The Humane Society of the United States is used to rescuing animals like dogs, cats and horses from cruelty situations. But the society recently expanded their humane touch by rescuing 11 exotic animals including tigers and leopards from Collin Zoo, an unaccredited roadside facility.
HSUS along with Mississippi Department of Wildlife, Fisheries, and Parks, the Cleveland Amory Black Beauty Ranch, Carolina Tiger Rescue, Wildlife Rescue & Rehabilitation and Born Free USA Primate Sanctuary helped rescue three tigers, two leopards, three cougars, two wolf-hybrids, and a macaque monkey from the zoo in Mississippi.
The society had gone undercover to determine the conditions under which the animals were being kept at the zoo. They found the animals in a derelict state with some injured and their enclosures in a flimsy condition. In 2010 HSUS got in touch with state officials with legal complaints. The battle was finally won last week when the Mississippi Department of Wildlife, Fisheries, and Parks agreed to seize the animals from the zoo and asked HSUS to handle the animals’ transportation and temporary settlement in sanctuaries.
When the responders reached the zoo, they found most animals living in enclosures where they had barely any space to play or move around. Some deadly snakes were even left in open enclosures. One leopard was found to have wound on its leg and tails and a tiger was overweight due to lack of exercise. The officials also found a number of exotic snakes and turtles.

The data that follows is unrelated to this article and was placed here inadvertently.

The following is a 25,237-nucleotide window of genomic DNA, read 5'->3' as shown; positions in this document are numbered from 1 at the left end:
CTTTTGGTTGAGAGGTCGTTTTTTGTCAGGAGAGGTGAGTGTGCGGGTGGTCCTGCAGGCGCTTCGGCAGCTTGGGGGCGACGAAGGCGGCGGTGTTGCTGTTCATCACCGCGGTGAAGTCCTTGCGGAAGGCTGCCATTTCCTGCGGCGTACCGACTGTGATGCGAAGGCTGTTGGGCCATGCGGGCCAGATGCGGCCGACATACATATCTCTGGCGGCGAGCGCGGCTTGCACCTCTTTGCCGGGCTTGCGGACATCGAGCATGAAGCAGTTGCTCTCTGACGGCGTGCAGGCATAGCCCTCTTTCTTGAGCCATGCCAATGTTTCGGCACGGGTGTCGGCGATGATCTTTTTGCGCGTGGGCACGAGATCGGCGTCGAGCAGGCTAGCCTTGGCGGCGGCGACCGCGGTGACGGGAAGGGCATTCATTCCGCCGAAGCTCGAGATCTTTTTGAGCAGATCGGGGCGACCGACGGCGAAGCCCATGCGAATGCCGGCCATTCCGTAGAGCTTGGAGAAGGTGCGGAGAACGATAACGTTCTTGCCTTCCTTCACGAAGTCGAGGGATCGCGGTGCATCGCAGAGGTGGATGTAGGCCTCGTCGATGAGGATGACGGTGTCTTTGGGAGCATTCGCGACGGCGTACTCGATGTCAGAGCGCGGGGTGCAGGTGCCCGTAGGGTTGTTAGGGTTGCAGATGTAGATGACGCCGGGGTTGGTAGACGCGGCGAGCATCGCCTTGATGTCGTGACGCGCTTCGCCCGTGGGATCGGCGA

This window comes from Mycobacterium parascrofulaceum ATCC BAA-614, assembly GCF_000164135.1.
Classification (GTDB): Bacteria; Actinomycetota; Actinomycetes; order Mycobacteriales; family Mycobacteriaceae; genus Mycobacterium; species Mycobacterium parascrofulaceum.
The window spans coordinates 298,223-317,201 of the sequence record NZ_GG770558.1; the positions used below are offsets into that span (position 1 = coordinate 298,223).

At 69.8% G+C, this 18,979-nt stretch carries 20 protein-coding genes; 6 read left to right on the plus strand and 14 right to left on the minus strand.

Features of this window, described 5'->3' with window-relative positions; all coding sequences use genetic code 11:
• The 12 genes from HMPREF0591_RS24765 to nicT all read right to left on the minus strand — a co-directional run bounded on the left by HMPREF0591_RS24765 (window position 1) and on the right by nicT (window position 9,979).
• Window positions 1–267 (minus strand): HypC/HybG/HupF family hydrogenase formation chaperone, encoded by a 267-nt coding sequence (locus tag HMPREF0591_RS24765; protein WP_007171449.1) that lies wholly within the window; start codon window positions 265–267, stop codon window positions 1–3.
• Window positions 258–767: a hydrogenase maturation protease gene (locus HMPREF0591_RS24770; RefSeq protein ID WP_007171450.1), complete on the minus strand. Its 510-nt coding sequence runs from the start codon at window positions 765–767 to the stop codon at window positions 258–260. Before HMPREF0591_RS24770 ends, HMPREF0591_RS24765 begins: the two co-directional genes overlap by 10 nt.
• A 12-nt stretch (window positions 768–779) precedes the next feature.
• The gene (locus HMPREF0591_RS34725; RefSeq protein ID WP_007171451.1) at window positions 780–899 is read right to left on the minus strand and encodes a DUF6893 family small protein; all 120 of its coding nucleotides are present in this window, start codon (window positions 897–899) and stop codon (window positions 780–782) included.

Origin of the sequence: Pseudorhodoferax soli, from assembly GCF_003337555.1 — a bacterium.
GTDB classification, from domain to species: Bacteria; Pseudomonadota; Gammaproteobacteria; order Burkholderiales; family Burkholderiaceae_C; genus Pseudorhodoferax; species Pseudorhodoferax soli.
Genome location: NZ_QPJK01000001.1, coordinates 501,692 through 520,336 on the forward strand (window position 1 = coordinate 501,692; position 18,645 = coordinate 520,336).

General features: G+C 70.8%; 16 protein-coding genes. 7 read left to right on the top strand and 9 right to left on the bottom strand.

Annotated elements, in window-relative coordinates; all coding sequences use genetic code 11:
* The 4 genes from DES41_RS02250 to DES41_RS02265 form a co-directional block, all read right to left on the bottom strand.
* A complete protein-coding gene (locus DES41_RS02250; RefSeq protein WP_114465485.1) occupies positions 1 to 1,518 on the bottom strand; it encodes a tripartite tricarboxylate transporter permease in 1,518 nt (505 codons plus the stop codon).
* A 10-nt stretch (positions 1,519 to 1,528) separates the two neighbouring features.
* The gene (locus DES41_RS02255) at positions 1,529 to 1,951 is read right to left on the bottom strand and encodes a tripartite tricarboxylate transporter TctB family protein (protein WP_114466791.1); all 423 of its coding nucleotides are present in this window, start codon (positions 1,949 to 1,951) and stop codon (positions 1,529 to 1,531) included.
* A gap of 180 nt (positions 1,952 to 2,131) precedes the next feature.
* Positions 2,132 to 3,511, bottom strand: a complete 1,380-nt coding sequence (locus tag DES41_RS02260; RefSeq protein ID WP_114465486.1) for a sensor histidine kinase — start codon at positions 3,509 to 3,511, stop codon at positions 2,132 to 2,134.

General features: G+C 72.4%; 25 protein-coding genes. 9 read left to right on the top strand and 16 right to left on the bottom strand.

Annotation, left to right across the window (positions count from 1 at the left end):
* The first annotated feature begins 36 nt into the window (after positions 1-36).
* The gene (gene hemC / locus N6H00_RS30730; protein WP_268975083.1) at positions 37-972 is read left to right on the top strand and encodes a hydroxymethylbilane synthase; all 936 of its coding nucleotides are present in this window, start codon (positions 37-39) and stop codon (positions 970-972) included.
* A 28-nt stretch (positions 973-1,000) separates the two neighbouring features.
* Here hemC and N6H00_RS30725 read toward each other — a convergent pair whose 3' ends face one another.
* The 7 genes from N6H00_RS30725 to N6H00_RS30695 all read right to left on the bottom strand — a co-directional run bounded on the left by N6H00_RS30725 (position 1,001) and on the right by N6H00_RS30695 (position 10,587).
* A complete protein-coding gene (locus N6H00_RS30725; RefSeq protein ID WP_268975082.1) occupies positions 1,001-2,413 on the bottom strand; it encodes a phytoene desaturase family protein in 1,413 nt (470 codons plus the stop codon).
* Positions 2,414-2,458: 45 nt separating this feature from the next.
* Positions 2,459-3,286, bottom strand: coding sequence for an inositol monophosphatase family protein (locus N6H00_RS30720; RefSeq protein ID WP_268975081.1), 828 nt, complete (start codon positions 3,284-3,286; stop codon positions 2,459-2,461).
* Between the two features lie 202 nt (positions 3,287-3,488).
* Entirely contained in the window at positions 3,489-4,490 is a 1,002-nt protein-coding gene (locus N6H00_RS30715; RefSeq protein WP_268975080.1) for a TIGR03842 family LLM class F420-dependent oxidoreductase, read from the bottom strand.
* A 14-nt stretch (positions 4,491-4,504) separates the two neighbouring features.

For the rescuers the biggest challenge was the safe transportation of these wild cats. A veterinarian from the accredited Jackson Zoo and several other vets experienced in handling exotic animals first sedated the animals, microchipped them for identification and then drew blood samples to check their health. Animals like a male tiger weighing more than 400 pounds were then loaded onto specially designed cages on large trailers.
“The animals at the Collins Zoo have been forced to live in inhumane conditions for many years, and The Humane Society of the United States is relieved to finally be able to rescue these animals and help them begin new lives in appropriate sanctuaries,” said Lydia Sattler, Mississippi state director for The HSUS.
The tigers and wolf hybrids have been taken to the HSUS Cleveland Amory Black Beauty Ranch.The leopards and the cougar have been taken to Carolina Tiger Rescue while Wildlife Rescue & Rehabilitation will house another cougar, and Born Free USA Primate Sanctuary will care for the macaque.
The society officials say that there are 200 accredited zoos in the US but at least 2000 unaccredited facilities where animals are locked in conditions not suited to their natural character. The danger is as much for the owners as the animals.
“The situation at the unaccredited Collins Zoo is a prime example of the animal cruelty and public safety concerns that stem from our country’s unregulated exotic animal industry. This should be a wake-up call to lawmakers and communities around the country to crack down on the casual ownership of dangerous wild animals,” said Lydia.
The Ohio shootout that proved to be a nightmare for the locals as well as the animals is a stark reminder of how such situations can turn tragic in matter of seconds.
The animals rescued need to be looked after and millions are spend to just keep them in safer and better facilities from now on. What begins as a casual fancy of the animal owners, can become a huge challenge for organisations like HSUS that do take care of these animals for the rest of their lives. It is thus better to leave the animals in peace until they can be given the environment they deserve.